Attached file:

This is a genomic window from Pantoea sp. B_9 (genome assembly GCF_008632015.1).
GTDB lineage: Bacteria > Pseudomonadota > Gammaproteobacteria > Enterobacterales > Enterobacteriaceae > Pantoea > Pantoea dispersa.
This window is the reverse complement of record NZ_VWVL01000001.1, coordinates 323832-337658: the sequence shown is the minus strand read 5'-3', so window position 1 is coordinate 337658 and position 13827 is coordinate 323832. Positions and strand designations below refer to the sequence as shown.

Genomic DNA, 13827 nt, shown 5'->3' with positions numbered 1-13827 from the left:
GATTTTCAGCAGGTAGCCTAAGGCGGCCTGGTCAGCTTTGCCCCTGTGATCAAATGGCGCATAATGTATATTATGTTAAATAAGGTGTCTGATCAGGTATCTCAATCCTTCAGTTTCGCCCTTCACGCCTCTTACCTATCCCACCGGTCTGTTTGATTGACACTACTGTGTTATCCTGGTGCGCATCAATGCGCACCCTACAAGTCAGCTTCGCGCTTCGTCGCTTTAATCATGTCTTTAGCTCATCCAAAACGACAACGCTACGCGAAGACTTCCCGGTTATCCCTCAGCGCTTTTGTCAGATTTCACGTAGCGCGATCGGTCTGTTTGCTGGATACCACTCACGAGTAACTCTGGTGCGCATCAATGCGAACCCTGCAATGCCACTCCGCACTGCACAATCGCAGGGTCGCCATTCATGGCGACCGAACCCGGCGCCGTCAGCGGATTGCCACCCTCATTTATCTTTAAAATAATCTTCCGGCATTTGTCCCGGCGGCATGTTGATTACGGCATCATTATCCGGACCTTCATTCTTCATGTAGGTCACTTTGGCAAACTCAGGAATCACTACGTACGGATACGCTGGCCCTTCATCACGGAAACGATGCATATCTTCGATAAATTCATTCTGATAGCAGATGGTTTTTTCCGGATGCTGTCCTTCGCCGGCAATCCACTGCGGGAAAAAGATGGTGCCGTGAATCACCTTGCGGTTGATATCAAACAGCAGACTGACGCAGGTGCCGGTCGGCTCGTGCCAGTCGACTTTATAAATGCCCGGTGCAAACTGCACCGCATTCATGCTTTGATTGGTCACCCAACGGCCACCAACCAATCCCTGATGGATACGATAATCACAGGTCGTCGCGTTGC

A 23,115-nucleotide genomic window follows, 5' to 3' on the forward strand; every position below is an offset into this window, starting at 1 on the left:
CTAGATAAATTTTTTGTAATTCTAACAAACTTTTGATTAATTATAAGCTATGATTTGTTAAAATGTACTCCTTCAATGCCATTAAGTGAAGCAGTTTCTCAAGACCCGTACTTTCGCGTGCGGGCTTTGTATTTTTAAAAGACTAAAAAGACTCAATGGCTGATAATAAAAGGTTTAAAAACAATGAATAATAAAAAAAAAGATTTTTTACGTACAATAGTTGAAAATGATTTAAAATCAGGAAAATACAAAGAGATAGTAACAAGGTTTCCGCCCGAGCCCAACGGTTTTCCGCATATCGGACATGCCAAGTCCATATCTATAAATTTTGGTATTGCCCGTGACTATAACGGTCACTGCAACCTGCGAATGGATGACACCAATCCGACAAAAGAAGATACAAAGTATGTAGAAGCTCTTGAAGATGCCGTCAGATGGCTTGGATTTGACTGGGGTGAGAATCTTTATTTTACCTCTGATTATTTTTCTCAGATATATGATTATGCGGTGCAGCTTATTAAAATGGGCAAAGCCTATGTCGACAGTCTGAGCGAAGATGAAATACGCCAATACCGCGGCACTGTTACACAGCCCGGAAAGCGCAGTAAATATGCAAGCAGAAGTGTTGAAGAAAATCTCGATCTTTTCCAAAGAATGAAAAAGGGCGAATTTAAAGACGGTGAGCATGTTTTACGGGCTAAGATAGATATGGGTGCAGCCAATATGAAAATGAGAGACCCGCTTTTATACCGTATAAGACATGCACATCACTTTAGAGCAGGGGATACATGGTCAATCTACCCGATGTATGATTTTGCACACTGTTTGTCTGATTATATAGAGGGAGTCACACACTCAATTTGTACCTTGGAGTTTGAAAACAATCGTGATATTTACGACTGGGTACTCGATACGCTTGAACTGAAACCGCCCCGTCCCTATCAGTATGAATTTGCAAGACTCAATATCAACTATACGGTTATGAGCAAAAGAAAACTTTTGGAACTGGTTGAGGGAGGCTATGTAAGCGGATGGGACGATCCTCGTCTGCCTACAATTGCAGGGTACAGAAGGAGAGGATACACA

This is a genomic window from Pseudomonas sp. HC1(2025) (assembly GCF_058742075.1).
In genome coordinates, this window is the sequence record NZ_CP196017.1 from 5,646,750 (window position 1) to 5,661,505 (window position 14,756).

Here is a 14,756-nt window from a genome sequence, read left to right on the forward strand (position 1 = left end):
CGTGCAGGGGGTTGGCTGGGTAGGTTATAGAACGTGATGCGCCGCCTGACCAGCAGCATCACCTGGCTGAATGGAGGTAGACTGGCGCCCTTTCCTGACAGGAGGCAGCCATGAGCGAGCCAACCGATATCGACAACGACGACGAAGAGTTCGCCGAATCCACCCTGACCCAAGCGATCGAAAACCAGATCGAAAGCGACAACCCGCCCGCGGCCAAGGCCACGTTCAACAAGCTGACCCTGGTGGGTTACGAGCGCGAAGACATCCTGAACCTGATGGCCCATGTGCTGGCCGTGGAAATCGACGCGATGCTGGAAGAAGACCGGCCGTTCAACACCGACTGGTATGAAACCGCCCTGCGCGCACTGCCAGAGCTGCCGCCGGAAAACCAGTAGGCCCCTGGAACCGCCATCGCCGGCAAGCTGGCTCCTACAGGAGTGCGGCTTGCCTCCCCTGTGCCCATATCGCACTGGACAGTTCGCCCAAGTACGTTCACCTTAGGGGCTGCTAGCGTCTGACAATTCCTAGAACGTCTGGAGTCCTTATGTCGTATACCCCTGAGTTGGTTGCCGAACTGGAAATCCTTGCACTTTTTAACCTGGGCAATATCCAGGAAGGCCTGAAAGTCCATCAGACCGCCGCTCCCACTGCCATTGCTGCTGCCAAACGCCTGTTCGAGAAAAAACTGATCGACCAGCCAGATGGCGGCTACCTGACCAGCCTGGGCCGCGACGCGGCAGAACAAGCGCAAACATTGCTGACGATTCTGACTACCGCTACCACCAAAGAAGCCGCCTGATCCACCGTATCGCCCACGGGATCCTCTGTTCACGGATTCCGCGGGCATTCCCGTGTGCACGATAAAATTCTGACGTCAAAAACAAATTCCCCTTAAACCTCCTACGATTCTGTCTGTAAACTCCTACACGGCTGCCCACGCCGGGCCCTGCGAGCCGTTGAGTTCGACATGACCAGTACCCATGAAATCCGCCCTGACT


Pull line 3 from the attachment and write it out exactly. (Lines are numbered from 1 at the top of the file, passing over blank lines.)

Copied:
This window is the reverse complement of record NZ_VWVL01000001.1, coordinates 323832-337658: the sequence shown is the minus strand read 5'-3', so window position 1 is coordinate 337658 and position 13827 is coordinate 323832. Positions and strand designations below refer to the sequence as shown.